Set objFSO = CreateObject("Scripting.FileSystemObject")
    Set objFile = objFSO.OpenTextFile _
        (objDialog.FileName, ForReading)
    Do Until objFile.AtEndOfStream
        strLine = objFile.ReadLine
        Set objOption = Document.createElement("OPTION")
        objOption.Text = strLine
        objOption.Value = strLine
        AvailableComputers.Add(objOption)
    Loop
    objFile.Close

End Sub

</SCRIPT>

<body bgcolor="buttonface">
<input id=runbutton  class="button" type="button" value="Load Computers" 
name="run_button"  onClick="LoadComputers"><p>

<select size="10" name="AvailableComputers" style="width:300" >
</select>

</body>
</html>



When you run this script your list box should end up looking something like this:

Computer List


So how does this all work? Well, all the excitement occurs inside a subroutine named LoadComputers. That subroutine does three things:

  • Displays the File Open dialog box and determines the name of the file you selected. (Or exits the subroutine if you clicked Cancel instead.)

  • Removes any options currently in the AvailableComputers list box.

  • Reads the text file and adds each computer as an option to the list box.

Let’s take a look at each step in the process.

Step 1: Using the File Open Dialog Box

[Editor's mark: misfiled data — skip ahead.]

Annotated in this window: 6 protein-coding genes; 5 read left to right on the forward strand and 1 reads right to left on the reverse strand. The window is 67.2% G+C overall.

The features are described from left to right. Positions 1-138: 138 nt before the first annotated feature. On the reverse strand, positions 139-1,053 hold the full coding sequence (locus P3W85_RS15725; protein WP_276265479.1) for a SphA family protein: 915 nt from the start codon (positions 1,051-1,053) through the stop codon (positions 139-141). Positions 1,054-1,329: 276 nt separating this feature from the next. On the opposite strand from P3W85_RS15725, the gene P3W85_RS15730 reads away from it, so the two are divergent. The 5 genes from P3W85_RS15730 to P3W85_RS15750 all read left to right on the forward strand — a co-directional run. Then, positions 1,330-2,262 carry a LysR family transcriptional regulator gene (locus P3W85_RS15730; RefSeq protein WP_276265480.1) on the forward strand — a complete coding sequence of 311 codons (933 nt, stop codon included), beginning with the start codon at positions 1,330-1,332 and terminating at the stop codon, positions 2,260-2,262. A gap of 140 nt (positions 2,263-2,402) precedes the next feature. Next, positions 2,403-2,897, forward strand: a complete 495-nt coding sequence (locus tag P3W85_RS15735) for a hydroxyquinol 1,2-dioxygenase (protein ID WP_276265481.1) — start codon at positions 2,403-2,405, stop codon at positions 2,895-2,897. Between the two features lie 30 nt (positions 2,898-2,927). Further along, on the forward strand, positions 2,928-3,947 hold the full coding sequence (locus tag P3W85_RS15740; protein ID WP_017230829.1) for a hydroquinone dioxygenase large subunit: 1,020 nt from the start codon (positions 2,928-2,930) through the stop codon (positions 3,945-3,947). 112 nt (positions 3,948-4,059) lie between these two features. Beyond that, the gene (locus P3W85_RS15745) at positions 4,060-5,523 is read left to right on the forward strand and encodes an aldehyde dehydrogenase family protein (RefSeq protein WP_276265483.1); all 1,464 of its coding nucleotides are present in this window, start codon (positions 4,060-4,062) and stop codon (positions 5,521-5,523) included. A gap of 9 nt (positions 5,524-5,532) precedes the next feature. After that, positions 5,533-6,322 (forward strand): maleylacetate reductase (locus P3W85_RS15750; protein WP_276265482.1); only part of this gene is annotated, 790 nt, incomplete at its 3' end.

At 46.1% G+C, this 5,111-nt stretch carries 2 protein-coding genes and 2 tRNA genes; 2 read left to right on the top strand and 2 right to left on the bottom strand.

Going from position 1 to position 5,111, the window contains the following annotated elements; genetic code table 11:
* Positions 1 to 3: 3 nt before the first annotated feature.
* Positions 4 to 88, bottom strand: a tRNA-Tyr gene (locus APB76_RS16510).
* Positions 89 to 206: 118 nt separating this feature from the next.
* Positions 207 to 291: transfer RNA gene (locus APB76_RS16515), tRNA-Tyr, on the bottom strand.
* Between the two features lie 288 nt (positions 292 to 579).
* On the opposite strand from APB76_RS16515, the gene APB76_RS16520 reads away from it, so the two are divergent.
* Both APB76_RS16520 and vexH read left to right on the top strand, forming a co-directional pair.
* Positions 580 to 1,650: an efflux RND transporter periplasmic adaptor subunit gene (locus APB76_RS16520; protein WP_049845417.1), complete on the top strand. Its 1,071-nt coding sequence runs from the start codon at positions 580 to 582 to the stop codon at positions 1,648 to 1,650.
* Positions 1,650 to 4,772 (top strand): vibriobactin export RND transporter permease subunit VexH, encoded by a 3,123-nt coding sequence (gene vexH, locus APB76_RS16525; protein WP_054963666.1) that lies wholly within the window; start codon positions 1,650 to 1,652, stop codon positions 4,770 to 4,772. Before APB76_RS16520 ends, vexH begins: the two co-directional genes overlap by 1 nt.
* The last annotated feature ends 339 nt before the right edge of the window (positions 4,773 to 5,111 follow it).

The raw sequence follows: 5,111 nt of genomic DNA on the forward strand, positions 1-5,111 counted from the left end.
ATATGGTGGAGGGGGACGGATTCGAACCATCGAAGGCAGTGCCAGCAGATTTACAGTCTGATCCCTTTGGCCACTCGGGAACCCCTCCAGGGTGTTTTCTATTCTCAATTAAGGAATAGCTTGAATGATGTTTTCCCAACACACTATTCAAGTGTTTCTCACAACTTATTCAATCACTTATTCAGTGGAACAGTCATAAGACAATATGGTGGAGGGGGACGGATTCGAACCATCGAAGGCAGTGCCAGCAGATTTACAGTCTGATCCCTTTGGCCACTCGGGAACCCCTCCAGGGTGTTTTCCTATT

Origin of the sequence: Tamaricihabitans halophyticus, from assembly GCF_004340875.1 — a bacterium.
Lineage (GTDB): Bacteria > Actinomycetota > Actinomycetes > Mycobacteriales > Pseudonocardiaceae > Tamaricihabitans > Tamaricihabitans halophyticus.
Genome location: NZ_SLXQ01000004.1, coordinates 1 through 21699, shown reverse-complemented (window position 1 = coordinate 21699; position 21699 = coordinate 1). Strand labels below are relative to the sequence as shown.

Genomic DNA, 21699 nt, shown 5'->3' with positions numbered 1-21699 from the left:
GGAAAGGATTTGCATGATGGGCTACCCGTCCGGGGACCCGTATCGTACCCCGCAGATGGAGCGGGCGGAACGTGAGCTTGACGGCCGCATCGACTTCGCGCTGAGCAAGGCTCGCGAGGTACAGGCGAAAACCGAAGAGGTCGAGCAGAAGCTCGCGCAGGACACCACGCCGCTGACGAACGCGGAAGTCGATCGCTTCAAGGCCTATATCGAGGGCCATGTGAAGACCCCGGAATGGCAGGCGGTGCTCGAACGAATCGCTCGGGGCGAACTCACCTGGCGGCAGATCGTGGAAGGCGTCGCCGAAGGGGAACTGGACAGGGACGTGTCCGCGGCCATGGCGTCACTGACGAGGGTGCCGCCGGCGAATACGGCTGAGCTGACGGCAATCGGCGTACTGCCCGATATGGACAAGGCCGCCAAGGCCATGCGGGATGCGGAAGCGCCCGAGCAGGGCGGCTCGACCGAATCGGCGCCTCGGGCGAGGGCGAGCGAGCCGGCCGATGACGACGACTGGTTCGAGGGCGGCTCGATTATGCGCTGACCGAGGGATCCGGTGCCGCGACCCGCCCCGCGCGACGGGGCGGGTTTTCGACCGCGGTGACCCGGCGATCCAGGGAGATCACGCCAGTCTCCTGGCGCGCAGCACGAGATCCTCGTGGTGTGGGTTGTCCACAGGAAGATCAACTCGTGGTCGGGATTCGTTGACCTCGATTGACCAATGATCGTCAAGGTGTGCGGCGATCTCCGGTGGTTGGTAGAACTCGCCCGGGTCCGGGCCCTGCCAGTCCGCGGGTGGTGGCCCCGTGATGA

Here’s the code that actually displays the File Open dialog box:



Set objDialog = CreateObject("UserAccounts.CommonDialog")
objDialog.Filter = "Text Files|*.txt|All Files|*.*"
objDialog.FilterIndex = 1
objDialog.InitialDir = "C:\Scripts"
intResult = objDialog.ShowOpen

If intResult = 0 Then
    Exit Sub
End If



We won’t explain the code in any great detail here; for an explanation of the dialog box properties take a look at this Hey, Scripting Guy! column. For now we’ll simply note two things. First, our dialog box is an instance of the UserAccounts.CommonDialog object and is given the object reference objDialog; later on we’ll use the FileName property of this object to determine the path to the selected text file. Second, after configuring the dialog box properties we use the ShowOpen method to display the dialog box.

So what happens then? Well, at that point we wait for the user to select a file and click the OK button (or to click the Cancel button). How do we know which button was clicked? Well, when the dialog box is dismissed the return value is captured in a variable named intResult. If intResult is 0, that means the user clicked Cancel; thus we exit the subroutine. If intResult is anything but 0 that means the user selected a file and clicked OK. As a result, we proceed with the second portion of the subroutine. In other words:



If intResult = 0 Then